Natali Pearson & Zainab Tahir
In early 2021, the Sydney Southeast Asia Centre (SSEAC) at the University of Sydney partnered with the Australian National Maritime Museum (ANMM) and the Ministry of Marine Affairs and Fisheries (KKP) to design and deliver an online short course for maritime heritage and history undergraduates in Indonesia. The course, ‘Collaborative approaches to capacity building in maritime archaeology and underwater cultural heritage’, was supported by the Australian Government through the Australia- Indonesia Institute (AII) of the Department of Foreign Affairs and Trade (DFAT).
The genesis for the course came from our involvement in a DFAT-funded Maritime Capacity Building Initiative (MCBI) project focused on HMAS Perth (I), an Australian shipwreck in Banten Bay off the northwest coast of Java. Whereas the MCBI project focused on government stakeholders and local communities, we wanted to engage more closely with the next generation of maritime archaeologists and heritage practitioners in Indonesia by working directly with students.
Not only did the course allow us to strengthen maritime heritage cooperation – a priority for both countries – but the online format enabled us to overcome, to a degree, the travel restrictions imposed by COVID-19. In doing so, we were able to consolidate our own nascent collaborative partnership while also investing in new relationships with students and institutions across the archipelago.
Participants and recruitment
Fostering an intimate atmosphere in an online environment is difficult. For this reason, we limited course numbers to 16 students. Eligibility was restricted to currently enrolled archaeology and history undergraduate students from four universities: UNTIRTA in Banten, UI in Jakarta, UGM in Yogyakarta and UNHAS in Makassar. To avoid clashing with the students’ university classes, we scheduled sessions on Saturday afternoons in a two-hour window that did not cross over with Muslim prayer times.
We advertised in English and Indonesian through SSEAC channels and our academic contacts at each university. We included a lot of detail to ensure students were aware of the level of commitment required. This included a timetable as well as information about the small group research project that constituted a key component of the course. To apply, students needed to provide academic and personal references, a statement as to why they wanted to participate, and an outline of preliminary ideas for the research project.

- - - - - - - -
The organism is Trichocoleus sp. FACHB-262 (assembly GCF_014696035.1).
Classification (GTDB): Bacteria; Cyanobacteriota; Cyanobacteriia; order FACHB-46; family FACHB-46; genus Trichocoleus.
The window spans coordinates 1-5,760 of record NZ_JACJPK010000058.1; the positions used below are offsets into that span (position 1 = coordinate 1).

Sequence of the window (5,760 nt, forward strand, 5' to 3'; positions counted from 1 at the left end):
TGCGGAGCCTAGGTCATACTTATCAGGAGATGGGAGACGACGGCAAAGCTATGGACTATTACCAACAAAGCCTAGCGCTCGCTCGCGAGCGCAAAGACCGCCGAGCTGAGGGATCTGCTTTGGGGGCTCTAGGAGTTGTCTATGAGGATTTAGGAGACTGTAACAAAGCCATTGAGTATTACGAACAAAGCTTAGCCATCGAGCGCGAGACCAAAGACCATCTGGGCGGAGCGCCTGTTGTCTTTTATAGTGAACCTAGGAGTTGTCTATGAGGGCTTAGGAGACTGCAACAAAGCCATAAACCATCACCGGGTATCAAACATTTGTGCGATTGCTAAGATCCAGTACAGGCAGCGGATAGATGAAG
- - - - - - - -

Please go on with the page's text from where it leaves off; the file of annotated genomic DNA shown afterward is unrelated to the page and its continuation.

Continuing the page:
As our language of instruction was Indonesian, there was no barrier to participation for students who did not speak English. Our recruitment materials specifically invited students with caring responsibilities to apply, and we also paid attention to gender and other considerations in assessing the applications. Six places were allocated to UNTIRTA students, in recognition of the University’s proximity to Banten Bay and the wreck of HMAS Perth (I). The remaining places were allocated to students from UI, UGM and UNHAS, with one position made available to a student from Universitas Jambi.
The course was launched by His Excellency Heru Subolo, Consul General of the Republic of Indonesia in Sydney, and ANMM Director Kevin Sumption AO and ran over six sessions. We engaged the services of an online simultaneous translation company to ensure that English speaking guests could participate without impediment. They also managed all the technicalities associated with Zoom.